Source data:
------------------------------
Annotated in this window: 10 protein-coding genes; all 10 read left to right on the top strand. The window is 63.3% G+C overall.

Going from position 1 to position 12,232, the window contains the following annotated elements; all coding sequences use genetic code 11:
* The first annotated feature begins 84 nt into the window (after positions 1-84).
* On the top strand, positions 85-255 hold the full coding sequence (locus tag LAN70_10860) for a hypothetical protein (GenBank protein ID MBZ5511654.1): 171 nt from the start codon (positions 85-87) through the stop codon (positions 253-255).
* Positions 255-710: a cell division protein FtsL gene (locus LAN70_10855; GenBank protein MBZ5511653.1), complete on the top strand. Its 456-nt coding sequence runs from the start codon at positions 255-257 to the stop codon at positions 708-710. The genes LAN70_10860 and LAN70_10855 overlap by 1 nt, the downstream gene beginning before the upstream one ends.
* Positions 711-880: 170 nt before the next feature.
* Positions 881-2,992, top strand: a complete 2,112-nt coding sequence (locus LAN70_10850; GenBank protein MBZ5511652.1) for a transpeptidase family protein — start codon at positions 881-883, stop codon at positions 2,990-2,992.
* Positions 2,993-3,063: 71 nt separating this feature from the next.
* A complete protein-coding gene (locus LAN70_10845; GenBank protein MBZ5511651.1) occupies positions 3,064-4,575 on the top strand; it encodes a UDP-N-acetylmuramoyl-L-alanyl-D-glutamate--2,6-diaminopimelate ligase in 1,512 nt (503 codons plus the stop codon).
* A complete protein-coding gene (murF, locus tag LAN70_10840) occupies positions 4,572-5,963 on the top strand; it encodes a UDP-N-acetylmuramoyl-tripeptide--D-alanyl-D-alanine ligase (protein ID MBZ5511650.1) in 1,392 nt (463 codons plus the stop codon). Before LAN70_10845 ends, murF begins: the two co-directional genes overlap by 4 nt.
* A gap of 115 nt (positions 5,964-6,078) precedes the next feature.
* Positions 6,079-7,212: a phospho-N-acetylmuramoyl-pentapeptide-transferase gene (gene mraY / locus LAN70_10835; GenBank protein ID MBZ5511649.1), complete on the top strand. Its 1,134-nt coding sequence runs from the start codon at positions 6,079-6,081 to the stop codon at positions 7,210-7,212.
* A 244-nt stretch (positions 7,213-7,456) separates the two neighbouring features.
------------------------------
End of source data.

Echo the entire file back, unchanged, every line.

Annotated in this window: 10 protein-coding genes; all 10 read left to right on the top strand. The window is 63.3% G+C overall.

Going from position 1 to position 12,232, the window contains the following annotated elements; all coding sequences use genetic code 11:
* The first annotated feature begins 84 nt into the window (after positions 1-84).
* On the top strand, positions 85-255 hold the full coding sequence (locus tag LAN70_10860) for a hypothetical protein (GenBank protein ID MBZ5511654.1): 171 nt from the start codon (positions 85-87) through the stop codon (positions 253-255).
* Positions 255-710: a cell division protein FtsL gene (locus LAN70_10855; GenBank protein MBZ5511653.1), complete on the top strand. Its 456-nt coding sequence runs from the start codon at positions 255-257 to the stop codon at positions 708-710. The genes LAN70_10860 and LAN70_10855 overlap by 1 nt, the downstream gene beginning before the upstream one ends.
* Positions 711-880: 170 nt before the next feature.
* Positions 881-2,992, top strand: a complete 2,112-nt coding sequence (locus LAN70_10850; GenBank protein MBZ5511652.1) for a transpeptidase family protein — start codon at positions 881-883, stop codon at positions 2,990-2,992.
* Positions 2,993-3,063: 71 nt separating this feature from the next.
* A complete protein-coding gene (locus LAN70_10845; GenBank protein MBZ5511651.1) occupies positions 3,064-4,575 on the top strand; it encodes a UDP-N-acetylmuramoyl-L-alanyl-D-glutamate--2,6-diaminopimelate ligase in 1,512 nt (503 codons plus the stop codon).
* A complete protein-coding gene (murF, locus tag LAN70_10840) occupies positions 4,572-5,963 on the top strand; it encodes a UDP-N-acetylmuramoyl-tripeptide--D-alanyl-D-alanine ligase (protein ID MBZ5511650.1) in 1,392 nt (463 codons plus the stop codon). Before LAN70_10845 ends, murF begins: the two co-directional genes overlap by 4 nt.
* A gap of 115 nt (positions 5,964-6,078) precedes the next feature.
* Positions 6,079-7,212: a phospho-N-acetylmuramoyl-pentapeptide-transferase gene (gene mraY / locus LAN70_10835; GenBank protein ID MBZ5511649.1), complete on the top strand. Its 1,134-nt coding sequence runs from the start codon at positions 6,079-6,081 to the stop codon at positions 7,210-7,212.
* A 244-nt stretch (positions 7,213-7,456) separates the two neighbouring features.